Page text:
SIXTY-two years almost to the day after launching the career of Scotland's greatest racing driver, Ian Scott-Watson has been recognised by the Association of Scottish Motoring Writers.
He was presented with the Jim Clark Memorial Award by Association President John Murdoch at a Jaguar sponsored ceremony in Mar Hall near Glasgow.
The 87-year-old Scott-Watson was the first person to recognise Clark's superb talents behind the wheel and provided his friend with numerous cars to start his fantastic career.
At the ceremony he recalled Clark's early exploits with a D-typeJaguar before he was presented with the award which acknowledges and rewards the outstanding contribution of a Scot or Scots for services tomotoring.
In the early days Clark took a lot of motivating.
He did not realise how good he was and Scott-Watson spent years encouraging his friend:"I may not havebeen a judge of what was required to make a grandprixdriver, but I could tell from the wayJimmy drove both on the road and on the track that he was exceptionally quick. On the roadhe was amazing, perfect to sit beside. His driving was smooth, and his anticipation marvellous.
"You could feel him ease off the throttle and then spot a car he had already seenapproach on a distant side road. It was difficult to know why he did not feel confident abouthis own ability. He chewed his fingers even then. He lacked confidence, yet when he got onthe track it was totally forgotten. He gave it everything and drove superbly."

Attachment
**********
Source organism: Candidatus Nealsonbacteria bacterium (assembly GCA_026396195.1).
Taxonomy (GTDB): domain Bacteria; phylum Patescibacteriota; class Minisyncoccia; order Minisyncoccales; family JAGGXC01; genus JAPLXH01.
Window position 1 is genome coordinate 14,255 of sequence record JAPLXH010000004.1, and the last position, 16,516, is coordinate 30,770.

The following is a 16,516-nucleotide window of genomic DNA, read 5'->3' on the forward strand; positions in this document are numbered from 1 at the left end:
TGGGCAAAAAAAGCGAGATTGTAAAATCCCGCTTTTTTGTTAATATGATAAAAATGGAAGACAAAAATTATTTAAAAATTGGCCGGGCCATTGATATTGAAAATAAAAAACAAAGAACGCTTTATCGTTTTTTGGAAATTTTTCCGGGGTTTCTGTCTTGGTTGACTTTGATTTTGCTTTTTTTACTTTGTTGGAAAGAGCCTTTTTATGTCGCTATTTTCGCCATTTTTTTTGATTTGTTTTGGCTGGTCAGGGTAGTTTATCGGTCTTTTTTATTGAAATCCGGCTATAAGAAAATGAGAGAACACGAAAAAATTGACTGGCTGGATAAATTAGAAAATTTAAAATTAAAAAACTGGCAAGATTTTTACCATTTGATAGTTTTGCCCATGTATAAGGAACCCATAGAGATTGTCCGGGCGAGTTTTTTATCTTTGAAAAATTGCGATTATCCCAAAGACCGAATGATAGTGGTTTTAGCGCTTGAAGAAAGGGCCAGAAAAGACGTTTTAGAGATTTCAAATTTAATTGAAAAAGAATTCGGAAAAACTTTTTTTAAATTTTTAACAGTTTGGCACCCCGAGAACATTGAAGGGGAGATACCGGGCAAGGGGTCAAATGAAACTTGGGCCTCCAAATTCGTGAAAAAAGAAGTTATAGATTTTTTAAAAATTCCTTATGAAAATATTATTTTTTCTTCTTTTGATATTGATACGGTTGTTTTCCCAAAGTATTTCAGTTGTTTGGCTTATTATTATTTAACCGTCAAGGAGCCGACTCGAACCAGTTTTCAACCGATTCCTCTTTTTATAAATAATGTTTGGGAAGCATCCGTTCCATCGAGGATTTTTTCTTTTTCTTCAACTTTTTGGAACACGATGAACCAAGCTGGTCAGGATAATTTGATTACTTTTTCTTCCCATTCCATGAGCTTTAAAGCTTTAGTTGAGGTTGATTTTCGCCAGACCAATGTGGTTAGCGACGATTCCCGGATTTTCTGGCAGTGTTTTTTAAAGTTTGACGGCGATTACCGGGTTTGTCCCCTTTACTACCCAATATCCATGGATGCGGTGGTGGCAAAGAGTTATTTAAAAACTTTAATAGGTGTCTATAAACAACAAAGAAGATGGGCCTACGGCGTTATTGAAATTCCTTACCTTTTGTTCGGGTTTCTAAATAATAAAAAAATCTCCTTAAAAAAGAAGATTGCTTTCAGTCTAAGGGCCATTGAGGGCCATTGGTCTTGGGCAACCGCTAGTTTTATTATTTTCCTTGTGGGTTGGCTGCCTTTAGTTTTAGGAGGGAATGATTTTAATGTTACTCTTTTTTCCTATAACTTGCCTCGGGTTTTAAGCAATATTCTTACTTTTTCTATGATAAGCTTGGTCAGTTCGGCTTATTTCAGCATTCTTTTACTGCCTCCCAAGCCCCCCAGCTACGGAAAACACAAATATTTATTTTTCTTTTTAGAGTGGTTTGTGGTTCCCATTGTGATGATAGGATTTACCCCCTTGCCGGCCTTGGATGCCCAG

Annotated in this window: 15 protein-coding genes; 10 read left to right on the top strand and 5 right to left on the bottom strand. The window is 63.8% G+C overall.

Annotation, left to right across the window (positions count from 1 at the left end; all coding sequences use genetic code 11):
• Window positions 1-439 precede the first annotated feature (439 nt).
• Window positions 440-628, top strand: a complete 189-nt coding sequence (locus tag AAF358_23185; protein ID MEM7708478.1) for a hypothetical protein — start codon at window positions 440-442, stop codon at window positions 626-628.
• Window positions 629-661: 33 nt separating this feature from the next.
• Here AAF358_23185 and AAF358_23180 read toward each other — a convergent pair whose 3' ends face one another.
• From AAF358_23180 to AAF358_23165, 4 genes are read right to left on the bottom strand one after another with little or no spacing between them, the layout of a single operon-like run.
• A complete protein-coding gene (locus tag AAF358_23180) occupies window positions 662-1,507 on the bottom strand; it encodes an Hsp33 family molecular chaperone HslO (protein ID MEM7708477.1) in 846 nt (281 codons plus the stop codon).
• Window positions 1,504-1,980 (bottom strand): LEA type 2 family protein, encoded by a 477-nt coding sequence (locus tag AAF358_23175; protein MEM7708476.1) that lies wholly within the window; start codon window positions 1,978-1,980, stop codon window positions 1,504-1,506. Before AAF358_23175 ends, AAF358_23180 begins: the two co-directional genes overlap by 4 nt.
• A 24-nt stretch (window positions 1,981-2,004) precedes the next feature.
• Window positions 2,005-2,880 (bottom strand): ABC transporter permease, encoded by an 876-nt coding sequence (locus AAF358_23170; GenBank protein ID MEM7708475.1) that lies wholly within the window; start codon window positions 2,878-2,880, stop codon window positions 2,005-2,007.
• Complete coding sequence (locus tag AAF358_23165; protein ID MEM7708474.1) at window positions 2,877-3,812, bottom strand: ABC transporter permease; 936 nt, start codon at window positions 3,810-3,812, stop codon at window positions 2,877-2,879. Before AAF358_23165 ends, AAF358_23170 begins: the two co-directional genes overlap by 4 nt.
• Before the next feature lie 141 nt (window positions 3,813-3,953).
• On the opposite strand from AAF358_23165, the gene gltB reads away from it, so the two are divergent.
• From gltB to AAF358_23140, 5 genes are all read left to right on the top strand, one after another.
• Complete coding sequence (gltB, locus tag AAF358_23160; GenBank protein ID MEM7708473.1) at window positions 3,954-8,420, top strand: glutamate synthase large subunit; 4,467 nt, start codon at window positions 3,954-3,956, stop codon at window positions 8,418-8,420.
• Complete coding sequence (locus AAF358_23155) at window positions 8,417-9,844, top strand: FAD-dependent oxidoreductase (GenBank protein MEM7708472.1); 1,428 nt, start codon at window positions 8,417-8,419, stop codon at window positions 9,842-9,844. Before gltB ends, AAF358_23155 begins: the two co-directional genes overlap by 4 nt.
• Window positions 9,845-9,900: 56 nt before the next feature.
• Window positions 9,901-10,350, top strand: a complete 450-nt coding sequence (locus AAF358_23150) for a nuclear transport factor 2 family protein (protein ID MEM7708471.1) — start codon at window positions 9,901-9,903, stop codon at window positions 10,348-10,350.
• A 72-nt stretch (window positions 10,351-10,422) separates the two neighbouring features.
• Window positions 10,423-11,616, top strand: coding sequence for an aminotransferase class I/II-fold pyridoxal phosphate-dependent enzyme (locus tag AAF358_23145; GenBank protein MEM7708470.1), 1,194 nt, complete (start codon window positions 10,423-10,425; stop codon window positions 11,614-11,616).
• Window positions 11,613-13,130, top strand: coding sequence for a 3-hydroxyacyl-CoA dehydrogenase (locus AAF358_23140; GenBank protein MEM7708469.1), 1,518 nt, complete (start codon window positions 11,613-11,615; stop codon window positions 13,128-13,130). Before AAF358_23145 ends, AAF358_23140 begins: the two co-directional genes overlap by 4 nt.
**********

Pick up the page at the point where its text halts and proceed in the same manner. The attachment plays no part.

Scott Watson's motives were altruistic.He loved motor racing and once Clark's ability emerged saw himself in the role of promoter.
He was first to provide a car, took every initiative in advancing Clark's career and effectively organised his exploits with the Border Reivers' D-type Jaguar.
His first race at Full Sutton earned a place in the record books as thefirst sports car driver to lap a British circuit at over 100mph.
Yet it was not plain sailing.
Having accompanied Clark, in effect running his business affairs when he was taken on as a GrandPrixdriver by Lotus, Scott-Watson was asked to take a back seat.
He wrote later that being forbidden to act as Jim's manager was a blow.
"I thought I might have had a small managerial percentage of his winnings and recoup some of my large personal outlay. Later Jim did leave me a small bequest in his will, which I appreciated."
Presenting Ian with the Jaguar sponsored trophy John Murdoch said: "This is the 50th anniversary of Jim Clark's tragic death at a minor event atHockenheimand he is still regarded as one of the all time greats.
"No one deserves this honour more than Ian Scott-Watson and I am delighted that the Association has finally got around to recognising the part Ian played in Jim Clark's glittering career."